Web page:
The company, fortunately, did a reality-check (after a couple of dismal quarters) and took some measures to right itself. There were large-scale lay-offs and the company changed its way of functioning altogether by splitting its businesses into verticals.


The Start-up Syndrome

 Think of how you are feeling now – those of you who are just stepping into adulthood. Don’t you feel that the whole world is just waiting for you to conquer them?

You are probably full of ideas and ideals, brimming with youthful energy, not caring about the competition and ready to take on rivals. You are willing to work around the clock, intent only on achieving your ambitions and fulfil your dreams and passions. Hurdles and obstacles are not roadblocks, but things over which you just need to jump higher.

A start-up venture is similar. It has a vigour and vitality that is a reflection of its founders and employees. Since it is new, there are no restricting rules, the structure is almost flat and everyone is accessible to all. Intimidating and aloof cabins have yet to be built and there is a general camaraderie. The leader takes decisions on the spot and everyone participates in it. Information flows freely and horizontally. Meetings are open and everyone knows what is being discussed. Due to the transparency, there is trust.

This phase lasts for a few years until the organisation starts to grow; more functions are added and there are several layers in the structure. Hierarchies develop; decision-making becomes opaque; the top boss is virtually inaccessible and bureaucratic procedures start to take the place of informal interactions and instructions.

What it means to have a Start-up Mentality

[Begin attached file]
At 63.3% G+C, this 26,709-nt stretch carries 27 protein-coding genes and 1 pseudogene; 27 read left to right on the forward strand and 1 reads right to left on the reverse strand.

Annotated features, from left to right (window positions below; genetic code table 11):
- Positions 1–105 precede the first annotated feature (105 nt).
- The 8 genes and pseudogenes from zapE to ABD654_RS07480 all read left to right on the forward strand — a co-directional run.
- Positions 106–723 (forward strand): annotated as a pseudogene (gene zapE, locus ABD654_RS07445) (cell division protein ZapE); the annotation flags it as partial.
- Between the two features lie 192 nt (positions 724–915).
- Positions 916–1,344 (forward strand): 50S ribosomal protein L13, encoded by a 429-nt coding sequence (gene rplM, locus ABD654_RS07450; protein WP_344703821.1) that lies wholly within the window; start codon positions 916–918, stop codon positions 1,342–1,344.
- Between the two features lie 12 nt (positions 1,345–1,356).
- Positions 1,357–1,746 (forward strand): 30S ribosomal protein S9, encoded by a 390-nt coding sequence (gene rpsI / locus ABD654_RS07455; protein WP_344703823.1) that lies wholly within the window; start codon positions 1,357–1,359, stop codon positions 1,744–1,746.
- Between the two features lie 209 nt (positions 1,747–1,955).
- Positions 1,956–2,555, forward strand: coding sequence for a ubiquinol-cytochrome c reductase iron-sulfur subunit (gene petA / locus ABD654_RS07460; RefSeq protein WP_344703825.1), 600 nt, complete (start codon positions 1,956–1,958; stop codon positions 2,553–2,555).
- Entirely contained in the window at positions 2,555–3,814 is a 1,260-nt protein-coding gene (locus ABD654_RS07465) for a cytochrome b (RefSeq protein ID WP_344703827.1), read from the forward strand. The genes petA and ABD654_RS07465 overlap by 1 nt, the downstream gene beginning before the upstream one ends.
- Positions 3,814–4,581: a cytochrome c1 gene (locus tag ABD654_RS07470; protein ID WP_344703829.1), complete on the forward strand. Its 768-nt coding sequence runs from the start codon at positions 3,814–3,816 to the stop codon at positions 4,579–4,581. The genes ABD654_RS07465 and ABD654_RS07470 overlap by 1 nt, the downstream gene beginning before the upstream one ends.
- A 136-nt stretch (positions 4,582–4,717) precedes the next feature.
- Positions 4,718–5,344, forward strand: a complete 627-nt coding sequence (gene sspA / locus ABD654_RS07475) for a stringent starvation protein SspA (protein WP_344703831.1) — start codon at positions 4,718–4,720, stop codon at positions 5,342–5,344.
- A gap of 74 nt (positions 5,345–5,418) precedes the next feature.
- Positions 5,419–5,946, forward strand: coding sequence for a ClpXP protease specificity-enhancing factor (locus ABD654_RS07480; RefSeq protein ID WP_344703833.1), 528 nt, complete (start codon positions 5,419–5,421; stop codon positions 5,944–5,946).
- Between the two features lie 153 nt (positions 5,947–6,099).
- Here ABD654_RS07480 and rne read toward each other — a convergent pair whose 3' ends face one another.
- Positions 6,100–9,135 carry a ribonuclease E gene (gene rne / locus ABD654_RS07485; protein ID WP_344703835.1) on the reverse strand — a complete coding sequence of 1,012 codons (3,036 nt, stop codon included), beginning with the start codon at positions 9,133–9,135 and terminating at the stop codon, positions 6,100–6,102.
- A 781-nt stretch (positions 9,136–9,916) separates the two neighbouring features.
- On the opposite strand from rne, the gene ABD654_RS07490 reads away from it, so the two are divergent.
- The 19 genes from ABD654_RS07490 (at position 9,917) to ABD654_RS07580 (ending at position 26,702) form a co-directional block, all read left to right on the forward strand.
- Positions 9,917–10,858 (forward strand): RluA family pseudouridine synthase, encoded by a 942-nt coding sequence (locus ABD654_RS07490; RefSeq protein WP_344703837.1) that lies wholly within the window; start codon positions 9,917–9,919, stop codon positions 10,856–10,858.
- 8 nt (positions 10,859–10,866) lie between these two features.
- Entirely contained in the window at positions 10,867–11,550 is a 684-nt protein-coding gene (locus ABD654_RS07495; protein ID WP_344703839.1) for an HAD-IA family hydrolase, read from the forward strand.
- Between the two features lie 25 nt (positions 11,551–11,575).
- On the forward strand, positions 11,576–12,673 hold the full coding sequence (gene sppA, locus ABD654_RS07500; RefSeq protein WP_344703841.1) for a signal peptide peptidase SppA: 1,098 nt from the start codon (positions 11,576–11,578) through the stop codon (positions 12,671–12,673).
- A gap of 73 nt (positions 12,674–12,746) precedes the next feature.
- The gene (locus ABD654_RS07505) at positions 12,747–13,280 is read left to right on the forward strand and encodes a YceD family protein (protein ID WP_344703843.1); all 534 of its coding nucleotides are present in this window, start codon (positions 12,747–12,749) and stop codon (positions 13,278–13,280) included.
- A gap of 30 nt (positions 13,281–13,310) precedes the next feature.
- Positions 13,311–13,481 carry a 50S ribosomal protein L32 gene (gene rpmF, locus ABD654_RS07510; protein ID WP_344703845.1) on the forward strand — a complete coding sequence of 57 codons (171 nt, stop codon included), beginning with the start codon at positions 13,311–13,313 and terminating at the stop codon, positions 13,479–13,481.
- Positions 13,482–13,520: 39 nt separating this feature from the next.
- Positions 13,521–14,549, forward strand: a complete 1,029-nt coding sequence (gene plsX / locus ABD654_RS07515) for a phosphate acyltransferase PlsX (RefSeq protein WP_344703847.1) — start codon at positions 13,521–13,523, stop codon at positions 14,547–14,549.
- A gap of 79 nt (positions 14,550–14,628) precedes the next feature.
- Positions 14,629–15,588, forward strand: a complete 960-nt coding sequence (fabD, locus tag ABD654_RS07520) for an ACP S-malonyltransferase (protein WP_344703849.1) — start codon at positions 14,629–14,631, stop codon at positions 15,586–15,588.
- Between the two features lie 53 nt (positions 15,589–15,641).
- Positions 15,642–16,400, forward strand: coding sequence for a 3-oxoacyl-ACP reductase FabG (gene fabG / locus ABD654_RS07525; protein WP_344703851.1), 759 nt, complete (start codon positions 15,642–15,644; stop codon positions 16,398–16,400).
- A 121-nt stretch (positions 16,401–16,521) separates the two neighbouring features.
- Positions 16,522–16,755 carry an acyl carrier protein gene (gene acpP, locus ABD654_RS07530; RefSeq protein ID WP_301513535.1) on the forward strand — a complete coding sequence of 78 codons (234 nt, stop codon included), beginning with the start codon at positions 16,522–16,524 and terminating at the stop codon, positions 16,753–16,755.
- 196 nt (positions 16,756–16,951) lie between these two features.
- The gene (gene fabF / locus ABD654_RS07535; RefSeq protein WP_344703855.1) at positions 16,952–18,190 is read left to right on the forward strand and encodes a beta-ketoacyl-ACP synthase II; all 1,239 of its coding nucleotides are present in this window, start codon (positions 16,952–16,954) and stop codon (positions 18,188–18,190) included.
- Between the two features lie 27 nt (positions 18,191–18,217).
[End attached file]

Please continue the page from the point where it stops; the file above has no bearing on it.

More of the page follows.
Future Group is just about getting on into middle age while HUL is long past it and is well into old age. For its chiefs to say that they want to think like start-ups, means that they want to bring back the agility, flexibility, speed in its operations and freshness in its way of thinking – that they used to have when the companies were young.

It is not really possible for older, well-established companies to simplify their structure and operations beyond a point. The sheer scale of their operations precludes that. However they can (and should) bring back the originality and newness in how they think and in the way they execute their decisions.

To a certain extent, large corporations can also reduce the number of decision-making layers and the channels of information flow. The head of a manufacturing unit should be able to speak directly to the shop floor supervisor, without having to go to through several intermediaries. Chains of command sometimes lengthen usually for no reason other than ego and to give importance to certain positions.

You have to remember that corporations exist – not for the benefit of a few people who are managing it – but to bring products and services to the market, for the people and for the economy. That is the ultimate bottom line; corporations and their promoters should not lose sight of that fact.

When you get absorbed into the corporate culture, you have to remember this and act accordingly.

Contributed by Janaki Krishnan, an entrepreneur in the education and skills sector. Prior to this she was a business journalist. Writing continues to be her abiding passion